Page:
- Coughing, and: Grey Birds, and: Snail
Old men, in the two, long-familiar poems I’m rereading now, cough importantly in the alien night and then, again, cough full of reproach for the gentler world— wrote the thirty-something Rilke from his lonely exiles in Ronda and then, again, in Paris.
Importantly about, and reproachful of what, I’ve wondered since I first pondered these judgments in the twenty-something exile of my inexperience.
Now, as I wake in this foreign city where I know no one, to become again—so it seems— a Thing that will carry itself, I too cough importantly, yes, to begin a new day breathing and reproachful only of what would keep me from it. [End Page 25]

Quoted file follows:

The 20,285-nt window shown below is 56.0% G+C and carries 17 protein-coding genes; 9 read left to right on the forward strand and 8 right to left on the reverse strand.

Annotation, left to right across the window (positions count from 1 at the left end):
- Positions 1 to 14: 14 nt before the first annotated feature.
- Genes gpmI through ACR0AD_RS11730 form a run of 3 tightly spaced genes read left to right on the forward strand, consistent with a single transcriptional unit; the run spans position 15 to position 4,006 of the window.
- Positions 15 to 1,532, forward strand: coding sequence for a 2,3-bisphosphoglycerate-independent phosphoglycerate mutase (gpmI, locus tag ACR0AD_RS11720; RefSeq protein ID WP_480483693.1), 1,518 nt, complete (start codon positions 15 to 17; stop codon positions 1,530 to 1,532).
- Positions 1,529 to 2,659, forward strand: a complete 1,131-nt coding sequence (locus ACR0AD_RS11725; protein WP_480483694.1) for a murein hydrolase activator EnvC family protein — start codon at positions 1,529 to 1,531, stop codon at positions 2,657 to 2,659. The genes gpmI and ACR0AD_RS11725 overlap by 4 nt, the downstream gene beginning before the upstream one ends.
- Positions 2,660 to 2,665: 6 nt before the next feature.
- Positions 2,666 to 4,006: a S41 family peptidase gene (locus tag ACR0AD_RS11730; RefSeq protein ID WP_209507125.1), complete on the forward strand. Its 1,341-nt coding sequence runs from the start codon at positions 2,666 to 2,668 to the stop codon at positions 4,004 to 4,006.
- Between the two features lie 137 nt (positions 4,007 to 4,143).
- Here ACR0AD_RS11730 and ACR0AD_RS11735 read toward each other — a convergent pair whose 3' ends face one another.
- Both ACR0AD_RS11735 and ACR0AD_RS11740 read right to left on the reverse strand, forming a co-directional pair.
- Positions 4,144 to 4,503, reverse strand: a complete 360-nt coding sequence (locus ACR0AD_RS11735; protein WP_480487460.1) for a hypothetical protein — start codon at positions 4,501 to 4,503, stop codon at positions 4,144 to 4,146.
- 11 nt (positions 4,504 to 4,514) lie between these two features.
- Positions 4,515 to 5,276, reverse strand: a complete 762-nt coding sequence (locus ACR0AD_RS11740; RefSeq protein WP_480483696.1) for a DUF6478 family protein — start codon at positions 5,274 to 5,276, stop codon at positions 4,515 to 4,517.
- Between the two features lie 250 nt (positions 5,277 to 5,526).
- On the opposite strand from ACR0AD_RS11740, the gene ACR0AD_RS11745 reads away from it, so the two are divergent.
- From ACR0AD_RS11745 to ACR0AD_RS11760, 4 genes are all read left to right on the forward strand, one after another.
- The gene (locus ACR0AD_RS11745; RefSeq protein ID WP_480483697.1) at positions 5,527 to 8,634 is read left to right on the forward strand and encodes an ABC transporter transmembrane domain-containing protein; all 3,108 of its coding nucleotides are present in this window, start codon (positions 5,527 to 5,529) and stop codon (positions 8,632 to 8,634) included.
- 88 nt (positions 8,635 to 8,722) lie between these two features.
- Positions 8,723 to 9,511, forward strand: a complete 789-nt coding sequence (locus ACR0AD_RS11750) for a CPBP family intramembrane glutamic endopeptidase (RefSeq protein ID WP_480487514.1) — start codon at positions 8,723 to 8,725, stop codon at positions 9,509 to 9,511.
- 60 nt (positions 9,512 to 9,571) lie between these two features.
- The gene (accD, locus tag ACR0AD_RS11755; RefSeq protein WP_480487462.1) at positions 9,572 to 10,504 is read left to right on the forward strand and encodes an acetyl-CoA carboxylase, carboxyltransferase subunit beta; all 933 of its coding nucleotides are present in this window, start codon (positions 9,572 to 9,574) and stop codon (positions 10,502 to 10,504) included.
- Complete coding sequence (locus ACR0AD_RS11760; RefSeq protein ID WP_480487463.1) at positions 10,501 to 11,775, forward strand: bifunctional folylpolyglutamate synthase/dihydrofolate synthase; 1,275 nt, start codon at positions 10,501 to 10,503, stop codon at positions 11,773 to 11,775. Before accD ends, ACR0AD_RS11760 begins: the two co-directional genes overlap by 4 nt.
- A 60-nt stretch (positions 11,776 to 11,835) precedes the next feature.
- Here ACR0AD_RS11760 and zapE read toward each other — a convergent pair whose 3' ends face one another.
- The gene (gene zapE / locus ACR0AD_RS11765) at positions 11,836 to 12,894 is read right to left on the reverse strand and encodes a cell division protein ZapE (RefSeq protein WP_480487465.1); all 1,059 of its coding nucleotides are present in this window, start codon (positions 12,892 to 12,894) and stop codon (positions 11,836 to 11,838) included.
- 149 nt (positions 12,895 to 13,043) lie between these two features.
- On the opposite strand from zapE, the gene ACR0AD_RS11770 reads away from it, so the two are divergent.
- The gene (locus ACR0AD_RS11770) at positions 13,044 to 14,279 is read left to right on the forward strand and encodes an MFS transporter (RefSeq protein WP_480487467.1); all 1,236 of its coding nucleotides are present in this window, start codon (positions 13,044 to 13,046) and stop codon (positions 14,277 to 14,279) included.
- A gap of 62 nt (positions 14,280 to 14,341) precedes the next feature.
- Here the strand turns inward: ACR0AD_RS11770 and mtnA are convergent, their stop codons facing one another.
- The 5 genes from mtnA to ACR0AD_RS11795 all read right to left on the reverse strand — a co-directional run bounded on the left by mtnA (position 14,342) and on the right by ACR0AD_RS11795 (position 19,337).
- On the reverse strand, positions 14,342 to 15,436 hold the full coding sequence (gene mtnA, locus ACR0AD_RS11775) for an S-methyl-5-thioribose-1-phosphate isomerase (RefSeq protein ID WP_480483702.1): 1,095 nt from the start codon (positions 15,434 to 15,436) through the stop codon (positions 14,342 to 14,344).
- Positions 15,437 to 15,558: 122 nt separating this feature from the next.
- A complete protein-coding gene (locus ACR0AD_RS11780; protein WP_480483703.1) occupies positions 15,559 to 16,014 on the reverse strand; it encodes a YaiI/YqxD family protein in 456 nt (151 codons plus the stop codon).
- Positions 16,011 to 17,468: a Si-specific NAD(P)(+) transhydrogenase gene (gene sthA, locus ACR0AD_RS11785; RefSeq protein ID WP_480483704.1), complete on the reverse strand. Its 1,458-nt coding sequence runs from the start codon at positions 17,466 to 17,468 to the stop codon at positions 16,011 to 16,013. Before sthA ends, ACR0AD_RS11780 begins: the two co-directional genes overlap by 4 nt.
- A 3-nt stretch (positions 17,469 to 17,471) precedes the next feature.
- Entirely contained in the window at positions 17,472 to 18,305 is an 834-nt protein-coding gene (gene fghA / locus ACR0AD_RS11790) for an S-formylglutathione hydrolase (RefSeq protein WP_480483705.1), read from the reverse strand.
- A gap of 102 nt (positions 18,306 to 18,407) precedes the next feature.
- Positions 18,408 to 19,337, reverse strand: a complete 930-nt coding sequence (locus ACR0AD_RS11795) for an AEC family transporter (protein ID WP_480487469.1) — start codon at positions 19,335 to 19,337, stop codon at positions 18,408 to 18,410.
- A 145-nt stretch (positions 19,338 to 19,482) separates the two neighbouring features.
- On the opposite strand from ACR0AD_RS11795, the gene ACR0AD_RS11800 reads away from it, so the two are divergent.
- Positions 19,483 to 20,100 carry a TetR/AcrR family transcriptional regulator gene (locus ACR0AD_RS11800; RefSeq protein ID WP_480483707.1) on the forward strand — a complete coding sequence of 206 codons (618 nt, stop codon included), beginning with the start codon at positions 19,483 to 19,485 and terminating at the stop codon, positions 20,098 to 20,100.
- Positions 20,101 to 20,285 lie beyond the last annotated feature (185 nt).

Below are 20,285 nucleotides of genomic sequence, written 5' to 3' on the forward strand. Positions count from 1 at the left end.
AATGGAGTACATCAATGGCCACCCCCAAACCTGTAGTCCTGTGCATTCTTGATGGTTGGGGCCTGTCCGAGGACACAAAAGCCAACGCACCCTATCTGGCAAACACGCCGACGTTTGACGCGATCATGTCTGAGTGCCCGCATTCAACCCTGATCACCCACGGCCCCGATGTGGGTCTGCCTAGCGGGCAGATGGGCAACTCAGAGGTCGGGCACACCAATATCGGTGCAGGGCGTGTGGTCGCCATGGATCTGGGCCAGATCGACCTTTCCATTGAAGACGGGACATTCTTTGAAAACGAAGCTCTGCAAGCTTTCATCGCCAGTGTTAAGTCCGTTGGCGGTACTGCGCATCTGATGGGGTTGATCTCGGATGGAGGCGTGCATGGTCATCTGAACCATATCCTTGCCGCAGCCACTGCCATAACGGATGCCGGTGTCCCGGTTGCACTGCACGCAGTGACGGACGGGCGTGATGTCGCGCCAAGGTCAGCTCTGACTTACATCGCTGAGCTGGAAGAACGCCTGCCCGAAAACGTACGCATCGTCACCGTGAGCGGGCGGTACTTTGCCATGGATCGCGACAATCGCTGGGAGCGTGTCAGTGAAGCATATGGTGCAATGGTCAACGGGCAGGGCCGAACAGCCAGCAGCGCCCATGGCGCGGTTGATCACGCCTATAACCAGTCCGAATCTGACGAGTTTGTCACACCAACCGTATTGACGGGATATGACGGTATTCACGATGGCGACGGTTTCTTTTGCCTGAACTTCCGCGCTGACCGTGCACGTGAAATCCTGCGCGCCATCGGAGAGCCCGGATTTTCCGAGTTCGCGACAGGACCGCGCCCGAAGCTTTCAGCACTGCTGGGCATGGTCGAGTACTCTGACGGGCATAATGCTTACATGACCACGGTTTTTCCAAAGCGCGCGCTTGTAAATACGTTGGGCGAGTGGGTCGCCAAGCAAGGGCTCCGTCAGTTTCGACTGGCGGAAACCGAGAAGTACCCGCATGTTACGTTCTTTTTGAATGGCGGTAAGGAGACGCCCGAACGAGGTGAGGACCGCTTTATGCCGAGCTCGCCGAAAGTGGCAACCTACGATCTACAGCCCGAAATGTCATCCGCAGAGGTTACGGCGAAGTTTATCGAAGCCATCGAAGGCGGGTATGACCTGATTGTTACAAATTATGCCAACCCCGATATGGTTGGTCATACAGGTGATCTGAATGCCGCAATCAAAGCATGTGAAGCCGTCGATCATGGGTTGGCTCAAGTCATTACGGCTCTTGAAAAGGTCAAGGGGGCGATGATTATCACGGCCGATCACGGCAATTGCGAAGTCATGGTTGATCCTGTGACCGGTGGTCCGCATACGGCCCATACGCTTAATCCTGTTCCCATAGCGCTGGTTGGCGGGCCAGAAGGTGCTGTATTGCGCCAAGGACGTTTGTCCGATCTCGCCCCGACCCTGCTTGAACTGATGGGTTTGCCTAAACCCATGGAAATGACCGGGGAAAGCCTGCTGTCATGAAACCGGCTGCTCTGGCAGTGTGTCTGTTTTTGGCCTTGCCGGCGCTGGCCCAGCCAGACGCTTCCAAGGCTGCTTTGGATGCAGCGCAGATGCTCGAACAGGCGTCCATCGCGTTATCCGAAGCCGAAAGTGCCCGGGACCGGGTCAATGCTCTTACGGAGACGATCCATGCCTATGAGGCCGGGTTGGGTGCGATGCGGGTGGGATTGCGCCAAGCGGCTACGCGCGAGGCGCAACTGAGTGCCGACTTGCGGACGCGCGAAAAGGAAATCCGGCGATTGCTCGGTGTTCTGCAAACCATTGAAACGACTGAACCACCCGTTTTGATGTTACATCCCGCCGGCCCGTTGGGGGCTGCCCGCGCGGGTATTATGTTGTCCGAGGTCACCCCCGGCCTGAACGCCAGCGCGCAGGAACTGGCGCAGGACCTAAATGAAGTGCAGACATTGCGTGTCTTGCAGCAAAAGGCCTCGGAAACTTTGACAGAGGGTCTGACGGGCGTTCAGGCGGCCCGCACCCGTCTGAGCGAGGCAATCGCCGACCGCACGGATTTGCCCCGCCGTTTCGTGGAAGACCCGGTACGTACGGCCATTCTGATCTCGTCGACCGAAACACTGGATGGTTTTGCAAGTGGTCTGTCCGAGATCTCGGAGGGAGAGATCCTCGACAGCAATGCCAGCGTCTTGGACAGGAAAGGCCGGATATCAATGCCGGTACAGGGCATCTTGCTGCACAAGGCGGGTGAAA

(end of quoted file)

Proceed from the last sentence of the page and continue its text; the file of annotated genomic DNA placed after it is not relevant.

When I glance out the window three grey birds fly through me and fade as dots in the gloomy June sky.
I’m one of them now— maybe all three.
Or are the four of us now someone I knew a long time ago, just becoming conscious of the fog?
Nothing ever leaves this universe. It is but transformed, said Ovid.
Sometimes too much meaning, real meaning, deep meaning . . .
As the fog lifts, the landscape loses its philosophy.
The man who draws the shell precisely is content,
while the poet circles to begin, he hopes, to experience its intimate shellness. [End Page 26]
What’s more abstract than this borrowed house we’re wearing?
Did you fail to recognize the gift because it required . . . everything?
Tiny eremite at play in the grass where God is proclaiming the present. [End Page 27]
Dan Gerber’s poems have been published or are accepted for publication in Poetry, The Nation, New Yorker, and Best American Poetry. His most recent book is A Primer on Parallel Lives (Copper Canyon P). His forthcoming book is Sailing through Cassiopeia (Copper Canyon P).